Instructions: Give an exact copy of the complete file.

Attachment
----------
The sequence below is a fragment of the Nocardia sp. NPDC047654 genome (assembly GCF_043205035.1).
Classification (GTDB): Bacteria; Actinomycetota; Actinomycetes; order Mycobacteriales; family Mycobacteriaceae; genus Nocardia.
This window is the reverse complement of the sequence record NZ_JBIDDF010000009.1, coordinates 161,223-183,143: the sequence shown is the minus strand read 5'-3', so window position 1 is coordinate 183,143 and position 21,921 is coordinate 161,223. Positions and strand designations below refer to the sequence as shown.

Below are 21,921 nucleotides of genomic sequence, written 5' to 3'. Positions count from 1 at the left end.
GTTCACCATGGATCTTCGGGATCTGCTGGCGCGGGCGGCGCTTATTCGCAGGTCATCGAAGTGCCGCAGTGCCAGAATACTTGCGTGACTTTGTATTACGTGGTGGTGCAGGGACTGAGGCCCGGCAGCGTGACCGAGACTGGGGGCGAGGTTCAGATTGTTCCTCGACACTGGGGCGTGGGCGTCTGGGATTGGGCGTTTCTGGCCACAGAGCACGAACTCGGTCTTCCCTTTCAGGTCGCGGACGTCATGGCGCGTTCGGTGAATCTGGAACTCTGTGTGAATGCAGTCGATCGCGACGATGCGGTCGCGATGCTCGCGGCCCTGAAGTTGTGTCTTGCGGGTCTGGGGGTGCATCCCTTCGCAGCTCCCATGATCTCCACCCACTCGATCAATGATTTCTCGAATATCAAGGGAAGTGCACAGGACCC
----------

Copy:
The sequence below is a fragment of the Nocardia sp. NPDC047654 genome (assembly GCF_043205035.1).
Classification (GTDB): Bacteria; Actinomycetota; Actinomycetes; order Mycobacteriales; family Mycobacteriaceae; genus Nocardia.
This window is the reverse complement of the sequence record NZ_JBIDDF010000009.1, coordinates 161,223-183,143: the sequence shown is the minus strand read 5'-3', so window position 1 is coordinate 183,143 and position 21,921 is coordinate 161,223. Positions and strand designations below refer to the sequence as shown.

Below are 21,921 nucleotides of genomic sequence, written 5' to 3'. Positions count from 1 at the left end.
GTTCACCATGGATCTTCGGGATCTGCTGGCGCGGGCGGCGCTTATTCGCAGGTCATCGAAGTGCCGCAGTGCCAGAATACTTGCGTGACTTTGTATTACGTGGTGGTGCAGGGACTGAGGCCCGGCAGCGTGACCGAGACTGGGGGCGAGGTTCAGATTGTTCCTCGACACTGGGGCGTGGGCGTCTGGGATTGGGCGTTTCTGGCCACAGAGCACGAACTCGGTCTTCCCTTTCAGGTCGCGGACGTCATGGCGCGTTCGGTGAATCTGGAACTCTGTGTGAATGCAGTCGATCGCGACGATGCGGTCGCGATGCTCGCGGCCCTGAAGTTGTGTCTTGCGGGTCTGGGGGTGCATCCCTTCGCAGCTCCCATGATCTCCACCCACTCGATCAATGATTTCTCGAATATCAAGGGAAGTGCACAGGACCC